Question about stripped FCS screw hole in fin box

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wideptfwd's picture
Joined: 03/03/2007

Does anyone have any suggestions on how to fix a stripped screw hole in the fin box?? It won't tighten down on the fin. The next largest hex screw is too big for the fin box.

Or, can anyone suggest a repair shop in S. Fla for this fix?? I checked the local shops and no one seems to know how to fix this w/o replacing the fin box.

Thanks in advance-

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HerbSpitzer's picture
Joined: 03/18/2004

Try this,

Mix up some 5 min. epoxy and apply a sufficent amount onto the original screw(apply an even,thin coat of hot parafin wax onto the screw before applying the glue).Now put it back in the hole.When it dries completely,remove /un-screw in normal fashion and sand off any remains on the top of the plug.




..........you're finished !

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wideptfwd's picture
Joined: 03/03/2007

Thanks Herb! Your suggestion sounds much easier than what I found for fixing a similar problem with Future's Fins:

DIRECTIONS FOR FIXING A SCREW HOLE.
Step 1: Level board so the resin doesn't run out the top of the screw hole.
Step 2: Clean the box in question with a little fresh water to remove any
sand or grit and make sure the screw hole and work area are clean and dry.
Step 3: When dry, use masking tape to cover the screw hole on the inside
cavity of the box so the resin doesn't run out the bottom of the hole.
Step 4: Prepare the epoxy by following the instructions on the back of the
package. Fill the screw hole with the five minute epoxy. NOTE: Leave a
little void at the top of the screw hole, to allow the drill to be started
easier. Allow the epoxy to dry for a few hours.
Step 5: Use the #21 drill bit to drill a hole through the epoxy following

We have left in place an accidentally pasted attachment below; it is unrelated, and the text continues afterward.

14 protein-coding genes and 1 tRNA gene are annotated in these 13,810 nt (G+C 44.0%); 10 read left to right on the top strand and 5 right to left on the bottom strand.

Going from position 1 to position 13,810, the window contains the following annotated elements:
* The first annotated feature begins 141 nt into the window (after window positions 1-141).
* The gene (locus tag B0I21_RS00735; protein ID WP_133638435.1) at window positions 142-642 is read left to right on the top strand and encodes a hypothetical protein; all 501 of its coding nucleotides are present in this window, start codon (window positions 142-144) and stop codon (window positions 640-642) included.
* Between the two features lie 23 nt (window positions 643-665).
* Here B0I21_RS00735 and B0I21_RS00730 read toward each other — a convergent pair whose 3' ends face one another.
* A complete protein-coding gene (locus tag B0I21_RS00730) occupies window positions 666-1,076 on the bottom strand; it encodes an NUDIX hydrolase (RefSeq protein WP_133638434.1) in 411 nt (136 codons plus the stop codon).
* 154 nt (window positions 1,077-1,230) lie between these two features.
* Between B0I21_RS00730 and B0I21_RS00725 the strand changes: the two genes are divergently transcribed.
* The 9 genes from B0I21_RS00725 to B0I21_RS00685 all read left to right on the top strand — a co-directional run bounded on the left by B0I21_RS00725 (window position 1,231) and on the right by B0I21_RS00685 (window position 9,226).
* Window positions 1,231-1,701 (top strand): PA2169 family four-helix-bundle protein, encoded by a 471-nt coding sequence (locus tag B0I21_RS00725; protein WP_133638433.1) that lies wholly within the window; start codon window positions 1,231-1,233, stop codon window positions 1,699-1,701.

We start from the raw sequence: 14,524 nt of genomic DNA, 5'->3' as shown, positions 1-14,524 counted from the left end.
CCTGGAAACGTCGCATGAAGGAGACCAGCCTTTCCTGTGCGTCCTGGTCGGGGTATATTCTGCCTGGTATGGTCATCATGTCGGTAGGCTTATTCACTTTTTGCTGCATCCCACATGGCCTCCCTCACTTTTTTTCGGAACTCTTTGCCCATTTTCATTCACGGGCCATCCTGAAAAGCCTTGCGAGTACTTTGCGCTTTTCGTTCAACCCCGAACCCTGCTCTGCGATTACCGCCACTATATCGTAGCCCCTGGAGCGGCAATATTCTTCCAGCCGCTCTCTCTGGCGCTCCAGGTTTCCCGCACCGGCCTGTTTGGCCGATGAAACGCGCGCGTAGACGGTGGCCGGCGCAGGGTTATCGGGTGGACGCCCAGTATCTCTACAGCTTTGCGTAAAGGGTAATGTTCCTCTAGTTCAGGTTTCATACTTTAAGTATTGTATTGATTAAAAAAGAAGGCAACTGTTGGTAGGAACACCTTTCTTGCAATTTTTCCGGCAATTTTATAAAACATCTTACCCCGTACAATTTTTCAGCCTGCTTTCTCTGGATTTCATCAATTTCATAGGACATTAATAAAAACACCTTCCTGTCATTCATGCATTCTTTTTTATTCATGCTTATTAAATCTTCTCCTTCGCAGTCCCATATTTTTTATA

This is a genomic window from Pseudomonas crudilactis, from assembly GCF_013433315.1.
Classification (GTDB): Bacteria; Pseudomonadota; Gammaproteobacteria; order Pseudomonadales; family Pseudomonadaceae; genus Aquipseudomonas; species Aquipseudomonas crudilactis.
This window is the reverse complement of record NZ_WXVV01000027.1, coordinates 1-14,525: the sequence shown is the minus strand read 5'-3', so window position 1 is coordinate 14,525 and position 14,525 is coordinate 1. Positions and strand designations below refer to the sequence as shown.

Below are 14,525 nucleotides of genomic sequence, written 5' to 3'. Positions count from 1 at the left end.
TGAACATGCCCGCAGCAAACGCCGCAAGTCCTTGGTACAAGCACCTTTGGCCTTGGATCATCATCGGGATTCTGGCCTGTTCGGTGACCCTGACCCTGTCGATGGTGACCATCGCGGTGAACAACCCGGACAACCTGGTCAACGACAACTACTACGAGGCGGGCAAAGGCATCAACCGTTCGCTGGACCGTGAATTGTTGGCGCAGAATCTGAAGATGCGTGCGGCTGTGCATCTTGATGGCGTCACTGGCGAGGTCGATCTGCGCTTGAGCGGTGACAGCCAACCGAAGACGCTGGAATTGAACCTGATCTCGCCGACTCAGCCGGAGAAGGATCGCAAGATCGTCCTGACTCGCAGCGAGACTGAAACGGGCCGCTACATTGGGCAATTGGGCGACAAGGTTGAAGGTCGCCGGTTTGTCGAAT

angle of the original screw hole.
Step 6: Now use the 10/32 tap to re-tap the drilled hole following the angle
of the original screw hole.

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hiroprotagonist's picture
Joined: 08/30/2005

That's genius Herb, thanks for that one.

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HerbSpitzer's picture
Joined: 03/18/2004

BTW

If your fcs screw is too short for the job,just get a standard bolt of the same thread/shaft size to do the work.

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surfteach's picture
Joined: 12/03/2005

You don't even need to melt up the paraffin wax, just check
the wife's cupboard for some PAM and spray up the screw before
you apply the epoxy.
You will need a small piece of masking tape inside the box to
keep the epoxy out of the cavity otherwise you might have to
file, chisel out a bit of excess.
That being said, a set of taps and dies can go a long way to
fix many problems with bolts & screws around the house, the car,
the boards, the shaping tools, etc....... Sears has a great set
for cheap and should last a lifetime. If you don't care what
a 1/4 (read quarter) 20 bolt is or a 10-32 a la the futures
instructions is, than ignore this and go head on with Herb's
suggestion.
I just tell my wife I need another tool to save money on stuff
I already own!!!!!LOL

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PlusOneShaper's picture
Joined: 03/19/2004

Great fix Herb/Surfteach!

If you're in a time-crunch, I've run the same stainless grub screw that is one size
larger thread diameter but the same hex size. (I know, not the best "fix" but if you
are travelling or no place or time to do work, it is nice having some of these
screws handy).

I found those screws at the local Marine Supply store. Just
screw it into the damaged hole using the same key.

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maxmercy's picture
Joined: 07/25/2005

Surfteach/Herb,

Would a helicoil work? I used to use them all the time for stripped threads, but I'm not sure how well they would work in this scenario (in plastic). They are plenty strong, though, and would replace the weak plastic threads with metal ones.

JSS

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HerbSpitzer's picture
Joined: 03/18/2004

Quote:


Surfteach/Herb,

Would a helicoil work? I used to use them all the time for stripped threads, but I'm not sure how well they would work in this scenario (in plastic). They are plenty strong, though, and would replace the weak plastic threads with metal ones.

JSS




Yes,more work, but better , that is if the coil is installed properly.
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wideptfwd's picture
Joined: 03/03/2007

Thanks for all the ideas.

Another question / observation. Since the plastic composition of the fin box is most certainly different than that of the epoxy resin, then I would imagine the mix needs to be spot on. Too brittle and it could crack, separate from the box, no?

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surfteach's picture
Joined: 12/03/2005

Hey Max: